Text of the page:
Without Using The Right Phrases And Words In Your Job Ads, You Cannot Attract The Right Candidates.
Likewise, for job seekers, there are phrases to avoid on your resume, LinkedIn profile, and perhaps in other parts of your career path.
At least, that’s what Skynova’s data suggests, based on research into practical and ineffective ways to engage employees. If you want to advertise a job opportunity, choose your words carefully.
Job seekers should also update their resumes and LinkedIn profile. Avoid dramatic phrases if you want to be successful.
Make a positive impression on your resume.
Have you ever worked with a guru? That super dynamic and intelligent person who gets through every presentation quickly and never makes a mistake? Is this guru a robot? In reality, such colleagues rarely exist. In a survey of more than 1,000 job seekers and HR professionals, 25% of respondents said that using the word guru had a negative impact. So how do you build credibility as a job seeker? Choose your words carefully.
Five important words you should avoid using in your resume or LinkedIn profile:
4. A challenge
Create a positive impression in the recruitment advertisement
For employers, there are work-breaking phrases here that they should know. Using this chart, you can see what applicants want, what attracts people to your ads, and what turns them off.
According to a Skynova survey,
- 7 out of 10 job seekers consider salary and benefits as the most critical aspect of a job advertisement (64%)
- In 74% of employment advertisements, the amount of salary is mentioned. In such a way that 80% of them declare the received range, and in 20% of them, a particular figure is inserted. Job seekers are more likely to apply for a job that states a specific figure rather than a monthly salary range.
- According to job seekers, 49% of job ads use annoying words that have just become popular, and 38% use incomprehensible terms specific to trade.
Five words are considered valuable and attractive for the survey respondents. Those keywords are:
1. Growth – 42 percent
2. Flexible – 36%
3. Motivated – 16 percent
4. Challenge – 12%
5. Creative – 5%
in a labor market where the power has changed from employers to employees, the main issue is meeting the demands of employees. Therefore, in your ads, you should not make promises to people that you cannot fulfill; Rather, you should show how you have designed the world of work according to the job seeker’s needs.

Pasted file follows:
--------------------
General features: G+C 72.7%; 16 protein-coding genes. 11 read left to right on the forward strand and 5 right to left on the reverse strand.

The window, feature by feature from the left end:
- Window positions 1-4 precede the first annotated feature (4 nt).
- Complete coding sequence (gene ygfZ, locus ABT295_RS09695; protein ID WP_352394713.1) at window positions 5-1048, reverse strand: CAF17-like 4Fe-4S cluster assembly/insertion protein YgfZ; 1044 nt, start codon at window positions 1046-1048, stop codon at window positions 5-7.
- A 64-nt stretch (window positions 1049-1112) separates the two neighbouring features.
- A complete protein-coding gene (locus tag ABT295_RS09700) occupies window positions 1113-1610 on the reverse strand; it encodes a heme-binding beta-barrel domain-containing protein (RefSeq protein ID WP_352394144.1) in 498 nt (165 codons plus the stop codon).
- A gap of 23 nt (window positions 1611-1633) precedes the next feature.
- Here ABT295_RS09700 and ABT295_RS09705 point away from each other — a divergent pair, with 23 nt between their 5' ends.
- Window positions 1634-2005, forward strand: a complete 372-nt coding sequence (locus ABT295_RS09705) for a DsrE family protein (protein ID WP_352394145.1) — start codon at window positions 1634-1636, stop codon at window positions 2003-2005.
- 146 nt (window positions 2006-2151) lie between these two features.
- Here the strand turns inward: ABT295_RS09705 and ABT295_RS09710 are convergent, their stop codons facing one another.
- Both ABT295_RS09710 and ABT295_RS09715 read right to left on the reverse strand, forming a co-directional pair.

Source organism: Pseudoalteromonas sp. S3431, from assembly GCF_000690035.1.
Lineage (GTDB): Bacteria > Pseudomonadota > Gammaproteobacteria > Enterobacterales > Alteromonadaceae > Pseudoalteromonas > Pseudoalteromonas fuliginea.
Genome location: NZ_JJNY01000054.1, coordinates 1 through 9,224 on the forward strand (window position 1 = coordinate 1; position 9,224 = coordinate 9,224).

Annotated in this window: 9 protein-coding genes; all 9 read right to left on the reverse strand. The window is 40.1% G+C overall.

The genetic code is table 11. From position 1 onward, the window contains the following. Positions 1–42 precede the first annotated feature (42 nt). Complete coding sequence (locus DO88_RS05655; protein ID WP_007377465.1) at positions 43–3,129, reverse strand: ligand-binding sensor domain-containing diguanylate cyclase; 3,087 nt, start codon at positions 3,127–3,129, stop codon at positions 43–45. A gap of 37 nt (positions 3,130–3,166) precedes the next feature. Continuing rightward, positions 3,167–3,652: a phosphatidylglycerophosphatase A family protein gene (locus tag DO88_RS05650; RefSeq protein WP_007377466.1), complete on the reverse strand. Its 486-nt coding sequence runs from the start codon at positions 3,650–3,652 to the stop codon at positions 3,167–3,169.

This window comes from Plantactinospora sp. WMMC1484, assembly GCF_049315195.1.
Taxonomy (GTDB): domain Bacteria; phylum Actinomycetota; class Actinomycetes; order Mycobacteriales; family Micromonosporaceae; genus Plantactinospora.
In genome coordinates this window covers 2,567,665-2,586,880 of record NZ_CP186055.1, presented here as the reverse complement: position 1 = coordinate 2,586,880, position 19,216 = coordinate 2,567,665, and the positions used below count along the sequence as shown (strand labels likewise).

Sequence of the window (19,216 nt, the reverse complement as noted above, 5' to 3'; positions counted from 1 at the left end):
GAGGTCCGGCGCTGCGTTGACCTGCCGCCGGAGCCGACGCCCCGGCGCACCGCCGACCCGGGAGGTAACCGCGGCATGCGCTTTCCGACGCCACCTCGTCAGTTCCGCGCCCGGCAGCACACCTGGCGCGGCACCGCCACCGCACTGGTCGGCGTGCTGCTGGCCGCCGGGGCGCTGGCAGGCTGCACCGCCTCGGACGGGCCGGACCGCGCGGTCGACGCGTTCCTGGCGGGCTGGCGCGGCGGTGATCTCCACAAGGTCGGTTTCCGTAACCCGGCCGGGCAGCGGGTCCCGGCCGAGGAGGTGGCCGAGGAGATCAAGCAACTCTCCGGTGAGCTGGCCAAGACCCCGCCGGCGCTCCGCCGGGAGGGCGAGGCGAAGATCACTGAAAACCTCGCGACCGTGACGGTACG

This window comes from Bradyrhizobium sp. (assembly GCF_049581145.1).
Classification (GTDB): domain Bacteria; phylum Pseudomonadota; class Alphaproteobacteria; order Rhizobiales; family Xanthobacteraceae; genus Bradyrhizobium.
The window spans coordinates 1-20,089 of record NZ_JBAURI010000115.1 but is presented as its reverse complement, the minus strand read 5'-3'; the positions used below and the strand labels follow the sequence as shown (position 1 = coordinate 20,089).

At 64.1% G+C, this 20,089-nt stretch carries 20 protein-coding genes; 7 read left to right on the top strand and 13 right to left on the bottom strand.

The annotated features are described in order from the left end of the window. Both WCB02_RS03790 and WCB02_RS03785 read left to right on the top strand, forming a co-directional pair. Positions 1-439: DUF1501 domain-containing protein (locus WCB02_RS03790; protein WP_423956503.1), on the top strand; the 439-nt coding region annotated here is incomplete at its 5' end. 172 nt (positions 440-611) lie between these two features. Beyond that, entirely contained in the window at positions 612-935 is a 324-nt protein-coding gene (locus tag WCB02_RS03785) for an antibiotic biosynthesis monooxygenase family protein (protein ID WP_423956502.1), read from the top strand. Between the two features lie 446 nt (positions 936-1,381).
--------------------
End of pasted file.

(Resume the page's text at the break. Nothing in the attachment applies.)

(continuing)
Do you have to include the amount of your monthly salary in the employment advertisement?
Another exciting aspect of this survey is the monthly salary details. For example, some jobs may have a salary range listed, while similar ads may not have any salary levels listed. Does the lack of specific rights discourage potential job applicants? In this survey, the respondents said that salary details do not have a particular impact.
An equal number of respondents (72 percent) said they were likely to apply for that job when they came across two similar ads, one with a salary and the other not. Although in 20% of these ads, a specific figure was set, and 80% of them announced the range of the received amount to give the employer and the job seeker room for negotiation. In general, 74% of job advertisements refer to monthly salaries.
So, what is the right decision for you and your organization? Don’t forget that salary is only part of the equation. Organizational culture is also essential. Earnings are not the same everywhere, and today’s workforce has more choices than ever. The ability to be creative, challenged, and grow is at the top of the list for many applicants.
To strike a balance, employers and job seekers must say who they are. Remember that the best way to introduce yourself or describe a job opportunity often depends on your serving audience.
What is your solution for job seekers? Addressing organizations, what is the environment you offer? You don’t have to be a guru to know your worth. When there is mutual alignment, the following career path is determined.